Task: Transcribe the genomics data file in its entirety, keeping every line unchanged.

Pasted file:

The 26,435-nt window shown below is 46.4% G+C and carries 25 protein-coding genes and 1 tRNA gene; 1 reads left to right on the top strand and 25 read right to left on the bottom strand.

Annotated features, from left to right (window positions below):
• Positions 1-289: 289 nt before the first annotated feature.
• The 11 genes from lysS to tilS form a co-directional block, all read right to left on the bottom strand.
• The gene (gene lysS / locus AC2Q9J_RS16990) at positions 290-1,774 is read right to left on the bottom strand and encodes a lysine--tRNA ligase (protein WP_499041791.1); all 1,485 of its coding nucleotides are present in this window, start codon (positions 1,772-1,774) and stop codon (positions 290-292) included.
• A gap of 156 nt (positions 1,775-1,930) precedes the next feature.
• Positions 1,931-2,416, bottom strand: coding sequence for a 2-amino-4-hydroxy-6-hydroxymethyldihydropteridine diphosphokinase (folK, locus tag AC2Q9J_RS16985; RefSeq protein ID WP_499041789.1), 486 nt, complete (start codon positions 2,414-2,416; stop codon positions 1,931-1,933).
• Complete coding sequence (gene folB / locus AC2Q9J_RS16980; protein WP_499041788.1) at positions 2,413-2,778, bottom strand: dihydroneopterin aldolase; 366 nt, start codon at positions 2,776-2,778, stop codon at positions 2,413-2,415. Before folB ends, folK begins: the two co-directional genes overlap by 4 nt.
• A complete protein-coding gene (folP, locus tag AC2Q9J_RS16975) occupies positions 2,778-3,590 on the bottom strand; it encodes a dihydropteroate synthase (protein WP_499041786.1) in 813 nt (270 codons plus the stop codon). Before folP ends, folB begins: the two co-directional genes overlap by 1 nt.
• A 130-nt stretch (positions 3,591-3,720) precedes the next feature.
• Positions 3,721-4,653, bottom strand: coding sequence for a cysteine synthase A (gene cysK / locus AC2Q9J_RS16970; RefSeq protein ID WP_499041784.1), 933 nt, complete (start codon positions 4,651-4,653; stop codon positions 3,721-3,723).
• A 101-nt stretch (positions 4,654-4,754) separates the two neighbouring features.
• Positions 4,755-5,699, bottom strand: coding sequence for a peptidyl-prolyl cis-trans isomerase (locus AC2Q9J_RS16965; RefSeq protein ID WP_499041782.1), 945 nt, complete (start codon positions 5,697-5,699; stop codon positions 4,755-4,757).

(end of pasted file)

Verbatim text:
The 26,435-nt window shown below is 46.4% G+C and carries 25 protein-coding genes and 1 tRNA gene; 1 reads left to right on the top strand and 25 read right to left on the bottom strand.

Annotated features, from left to right (window positions below):
• Positions 1-289: 289 nt before the first annotated feature.
• The 11 genes from lysS to tilS form a co-directional block, all read right to left on the bottom strand.
• The gene (gene lysS / locus AC2Q9J_RS16990) at positions 290-1,774 is read right to left on the bottom strand and encodes a lysine--tRNA ligase (protein WP_499041791.1); all 1,485 of its coding nucleotides are present in this window, start codon (positions 1,772-1,774) and stop codon (positions 290-292) included.
• A gap of 156 nt (positions 1,775-1,930) precedes the next feature.
• Positions 1,931-2,416, bottom strand: coding sequence for a 2-amino-4-hydroxy-6-hydroxymethyldihydropteridine diphosphokinase (folK, locus tag AC2Q9J_RS16985; RefSeq protein ID WP_499041789.1), 486 nt, complete (start codon positions 2,414-2,416; stop codon positions 1,931-1,933).
• Complete coding sequence (gene folB / locus AC2Q9J_RS16980; protein WP_499041788.1) at positions 2,413-2,778, bottom strand: dihydroneopterin aldolase; 366 nt, start codon at positions 2,776-2,778, stop codon at positions 2,413-2,415. Before folB ends, folK begins: the two co-directional genes overlap by 4 nt.
• A complete protein-coding gene (folP, locus tag AC2Q9J_RS16975) occupies positions 2,778-3,590 on the bottom strand; it encodes a dihydropteroate synthase (protein WP_499041786.1) in 813 nt (270 codons plus the stop codon). Before folP ends, folB begins: the two co-directional genes overlap by 1 nt.
• A 130-nt stretch (positions 3,591-3,720) precedes the next feature.
• Positions 3,721-4,653, bottom strand: coding sequence for a cysteine synthase A (gene cysK / locus AC2Q9J_RS16970; RefSeq protein ID WP_499041784.1), 933 nt, complete (start codon positions 4,651-4,653; stop codon positions 3,721-3,723).
• A 101-nt stretch (positions 4,654-4,754) separates the two neighbouring features.
• Positions 4,755-5,699, bottom strand: coding sequence for a peptidyl-prolyl cis-trans isomerase (locus AC2Q9J_RS16965; RefSeq protein ID WP_499041782.1), 945 nt, complete (start codon positions 5,697-5,699; stop codon positions 4,755-4,757).